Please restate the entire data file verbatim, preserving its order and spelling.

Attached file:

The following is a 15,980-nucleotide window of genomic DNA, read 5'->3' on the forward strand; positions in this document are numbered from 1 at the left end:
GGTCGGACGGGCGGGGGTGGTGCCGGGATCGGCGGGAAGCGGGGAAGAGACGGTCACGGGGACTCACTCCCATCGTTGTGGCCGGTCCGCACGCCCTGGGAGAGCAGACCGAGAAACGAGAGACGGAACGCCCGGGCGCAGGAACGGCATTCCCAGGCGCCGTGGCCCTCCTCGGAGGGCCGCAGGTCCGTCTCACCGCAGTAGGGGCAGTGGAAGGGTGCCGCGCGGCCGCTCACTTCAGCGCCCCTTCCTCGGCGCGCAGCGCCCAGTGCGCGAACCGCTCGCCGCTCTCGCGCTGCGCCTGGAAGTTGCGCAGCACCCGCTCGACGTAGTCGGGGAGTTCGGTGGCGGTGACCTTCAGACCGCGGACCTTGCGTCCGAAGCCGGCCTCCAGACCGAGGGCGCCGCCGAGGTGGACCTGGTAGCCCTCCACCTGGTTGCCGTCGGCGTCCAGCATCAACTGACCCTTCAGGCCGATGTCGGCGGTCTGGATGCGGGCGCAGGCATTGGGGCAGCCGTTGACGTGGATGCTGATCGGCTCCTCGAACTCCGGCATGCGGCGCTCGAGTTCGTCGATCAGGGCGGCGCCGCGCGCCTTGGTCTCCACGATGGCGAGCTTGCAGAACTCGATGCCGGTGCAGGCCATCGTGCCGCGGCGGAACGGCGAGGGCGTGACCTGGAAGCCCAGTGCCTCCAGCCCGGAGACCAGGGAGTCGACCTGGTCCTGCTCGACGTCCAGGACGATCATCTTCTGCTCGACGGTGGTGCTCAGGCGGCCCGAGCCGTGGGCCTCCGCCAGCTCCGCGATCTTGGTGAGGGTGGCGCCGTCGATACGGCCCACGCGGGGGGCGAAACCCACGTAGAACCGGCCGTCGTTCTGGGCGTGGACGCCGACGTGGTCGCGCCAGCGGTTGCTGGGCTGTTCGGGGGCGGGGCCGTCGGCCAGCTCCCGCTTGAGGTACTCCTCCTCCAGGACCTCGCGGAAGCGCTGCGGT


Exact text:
The following is a 15,980-nucleotide window of genomic DNA, read 5'->3' on the forward strand; positions in this document are numbered from 1 at the left end:
GGTCGGACGGGCGGGGGTGGTGCCGGGATCGGCGGGAAGCGGGGAAGAGACGGTCACGGGGACTCACTCCCATCGTTGTGGCCGGTCCGCACGCCCTGGGAGAGCAGACCGAGAAACGAGAGACGGAACGCCCGGGCGCAGGAACGGCATTCCCAGGCGCCGTGGCCCTCCTCGGAGGGCCGCAGGTCCGTCTCACCGCAGTAGGGGCAGTGGAAGGGTGCCGCGCGGCCGCTCACTTCAGCGCCCCTTCCTCGGCGCGCAGCGCCCAGTGCGCGAACCGCTCGCCGCTCTCGCGCTGCGCCTGGAAGTTGCGCAGCACCCGCTCGACGTAGTCGGGGAGTTCGGTGGCGGTGACCTTCAGACCGCGGACCTTGCGTCCGAAGCCGGCCTCCAGACCGAGGGCGCCGCCGAGGTGGACCTGGTAGCCCTCCACCTGGTTGCCGTCGGCGTCCAGCATCAACTGACCCTTCAGGCCGATGTCGGCGGTCTGGATGCGGGCGCAGGCATTGGGGCAGCCGTTGACGTGGATGCTGATCGGCTCCTCGAACTCCGGCATGCGGCGCTCGAGTTCGTCGATCAGGGCGGCGCCGCGCGCCTTGGTCTCCACGATGGCGAGCTTGCAGAACTCGATGCCGGTGCAGGCCATCGTGCCGCGGCGGAACGGCGAGGGCGTGACCTGGAAGCCCAGTGCCTCCAGCCCGGAGACCAGGGAGTCGACCTGGTCCTGCTCGACGTCCAGGACGATCATCTTCTGCTCGACGGTGGTGCTCAGGCGGCCCGAGCCGTGGGCCTCCGCCAGCTCCGCGATCTTGGTGAGGGTGGCGCCGTCGATACGGCCCACGCGGGGGGCGAAACCCACGTAGAACCGGCCGTCGTTCTGGGCGTGGACGCCGACGTGGTCGCGCCAGCGGTTGCTGGGCTGTTCGGGGGCGGGGCCGTCGGCCAGCTCCCGCTTGAGGTACTCCTCCTCCAGGACCTCGCGGAAGCGCTGCGGT